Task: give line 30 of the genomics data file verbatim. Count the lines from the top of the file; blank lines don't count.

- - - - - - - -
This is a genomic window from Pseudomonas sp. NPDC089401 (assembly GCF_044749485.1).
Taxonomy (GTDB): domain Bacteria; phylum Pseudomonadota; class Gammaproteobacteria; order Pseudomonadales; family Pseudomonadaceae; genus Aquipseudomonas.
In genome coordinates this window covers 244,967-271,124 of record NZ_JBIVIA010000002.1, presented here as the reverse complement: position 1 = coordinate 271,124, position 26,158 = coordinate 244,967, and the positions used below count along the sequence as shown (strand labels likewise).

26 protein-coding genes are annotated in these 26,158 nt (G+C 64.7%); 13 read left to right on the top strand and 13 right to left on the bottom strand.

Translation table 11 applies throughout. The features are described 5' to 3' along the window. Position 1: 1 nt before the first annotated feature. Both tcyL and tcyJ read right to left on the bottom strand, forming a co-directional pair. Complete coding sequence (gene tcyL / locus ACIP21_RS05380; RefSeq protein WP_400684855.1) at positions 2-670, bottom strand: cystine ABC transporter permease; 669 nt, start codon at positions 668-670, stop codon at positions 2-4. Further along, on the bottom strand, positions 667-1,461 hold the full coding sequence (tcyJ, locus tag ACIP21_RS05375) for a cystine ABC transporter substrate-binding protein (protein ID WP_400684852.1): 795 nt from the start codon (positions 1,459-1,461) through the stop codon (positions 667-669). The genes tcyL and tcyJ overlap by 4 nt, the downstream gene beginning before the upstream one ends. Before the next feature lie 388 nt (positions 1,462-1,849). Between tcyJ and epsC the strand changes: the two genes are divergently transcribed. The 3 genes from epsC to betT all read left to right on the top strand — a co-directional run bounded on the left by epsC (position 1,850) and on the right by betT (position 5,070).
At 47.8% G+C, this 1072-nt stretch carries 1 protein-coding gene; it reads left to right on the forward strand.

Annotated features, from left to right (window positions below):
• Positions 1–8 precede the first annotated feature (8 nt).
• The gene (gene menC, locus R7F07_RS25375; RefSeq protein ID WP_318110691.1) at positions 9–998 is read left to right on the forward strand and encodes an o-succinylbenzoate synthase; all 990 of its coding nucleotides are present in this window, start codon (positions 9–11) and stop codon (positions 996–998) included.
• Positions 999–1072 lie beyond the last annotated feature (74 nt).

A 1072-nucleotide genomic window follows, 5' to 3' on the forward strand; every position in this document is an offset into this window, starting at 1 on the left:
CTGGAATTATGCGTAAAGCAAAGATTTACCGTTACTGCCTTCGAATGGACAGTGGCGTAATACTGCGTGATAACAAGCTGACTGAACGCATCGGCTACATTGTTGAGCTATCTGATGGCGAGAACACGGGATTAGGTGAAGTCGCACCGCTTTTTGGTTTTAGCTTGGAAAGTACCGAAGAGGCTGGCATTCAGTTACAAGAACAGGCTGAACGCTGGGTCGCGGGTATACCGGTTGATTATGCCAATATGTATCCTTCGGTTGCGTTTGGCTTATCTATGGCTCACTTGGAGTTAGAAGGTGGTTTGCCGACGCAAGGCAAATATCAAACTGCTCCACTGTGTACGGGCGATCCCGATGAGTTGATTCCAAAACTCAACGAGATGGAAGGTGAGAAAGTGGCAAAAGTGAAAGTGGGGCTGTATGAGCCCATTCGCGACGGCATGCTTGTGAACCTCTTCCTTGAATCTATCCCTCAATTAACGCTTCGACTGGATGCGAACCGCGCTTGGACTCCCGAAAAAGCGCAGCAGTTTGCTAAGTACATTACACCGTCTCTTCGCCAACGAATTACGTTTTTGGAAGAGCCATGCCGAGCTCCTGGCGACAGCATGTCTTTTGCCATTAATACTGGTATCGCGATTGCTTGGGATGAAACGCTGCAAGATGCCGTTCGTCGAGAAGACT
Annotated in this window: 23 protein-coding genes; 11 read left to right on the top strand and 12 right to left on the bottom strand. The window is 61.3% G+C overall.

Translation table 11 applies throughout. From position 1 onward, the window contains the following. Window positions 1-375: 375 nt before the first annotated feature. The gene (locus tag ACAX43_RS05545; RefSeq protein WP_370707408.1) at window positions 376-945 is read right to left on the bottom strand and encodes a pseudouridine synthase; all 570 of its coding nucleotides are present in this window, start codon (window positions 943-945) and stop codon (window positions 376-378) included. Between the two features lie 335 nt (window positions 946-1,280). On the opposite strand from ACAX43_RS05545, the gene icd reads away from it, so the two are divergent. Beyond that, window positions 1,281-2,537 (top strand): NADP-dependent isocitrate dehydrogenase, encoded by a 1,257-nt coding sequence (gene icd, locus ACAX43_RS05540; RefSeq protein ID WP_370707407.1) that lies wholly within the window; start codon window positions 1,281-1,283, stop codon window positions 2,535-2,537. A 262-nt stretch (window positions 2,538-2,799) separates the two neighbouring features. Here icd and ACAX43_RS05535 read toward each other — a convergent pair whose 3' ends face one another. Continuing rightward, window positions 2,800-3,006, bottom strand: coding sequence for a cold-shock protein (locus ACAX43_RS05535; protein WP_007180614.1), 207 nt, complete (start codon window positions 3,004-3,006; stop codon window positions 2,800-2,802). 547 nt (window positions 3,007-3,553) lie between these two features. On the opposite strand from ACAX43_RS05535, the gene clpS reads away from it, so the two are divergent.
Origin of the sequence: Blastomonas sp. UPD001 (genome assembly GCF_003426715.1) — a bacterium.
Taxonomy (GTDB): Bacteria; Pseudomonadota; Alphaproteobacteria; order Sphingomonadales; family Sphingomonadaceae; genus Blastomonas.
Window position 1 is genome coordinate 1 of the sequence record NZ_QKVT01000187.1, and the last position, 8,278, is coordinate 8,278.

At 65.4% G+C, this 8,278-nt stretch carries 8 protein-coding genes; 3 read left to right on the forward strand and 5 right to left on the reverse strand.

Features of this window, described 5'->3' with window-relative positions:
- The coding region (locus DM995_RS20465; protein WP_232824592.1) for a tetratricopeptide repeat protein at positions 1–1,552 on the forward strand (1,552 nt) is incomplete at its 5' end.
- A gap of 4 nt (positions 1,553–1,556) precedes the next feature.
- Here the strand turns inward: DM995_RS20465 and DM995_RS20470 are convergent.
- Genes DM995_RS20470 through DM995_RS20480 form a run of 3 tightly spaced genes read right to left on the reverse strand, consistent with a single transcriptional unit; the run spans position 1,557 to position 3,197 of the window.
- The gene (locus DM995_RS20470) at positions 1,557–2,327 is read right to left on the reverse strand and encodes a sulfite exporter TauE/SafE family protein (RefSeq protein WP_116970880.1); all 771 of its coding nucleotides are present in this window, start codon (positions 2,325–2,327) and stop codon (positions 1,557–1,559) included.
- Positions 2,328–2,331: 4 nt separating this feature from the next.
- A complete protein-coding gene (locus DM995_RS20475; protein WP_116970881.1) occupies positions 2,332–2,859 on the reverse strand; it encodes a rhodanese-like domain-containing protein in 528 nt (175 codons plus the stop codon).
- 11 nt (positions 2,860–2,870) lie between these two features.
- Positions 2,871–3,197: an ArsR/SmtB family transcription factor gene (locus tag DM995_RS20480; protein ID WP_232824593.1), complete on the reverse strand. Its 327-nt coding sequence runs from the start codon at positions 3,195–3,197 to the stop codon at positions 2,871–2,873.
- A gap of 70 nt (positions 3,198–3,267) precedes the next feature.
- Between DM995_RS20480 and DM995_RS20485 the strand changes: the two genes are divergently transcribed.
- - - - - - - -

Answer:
- Between DM995_RS20480 and DM995_RS20485 the strand changes: the two genes are divergently transcribed.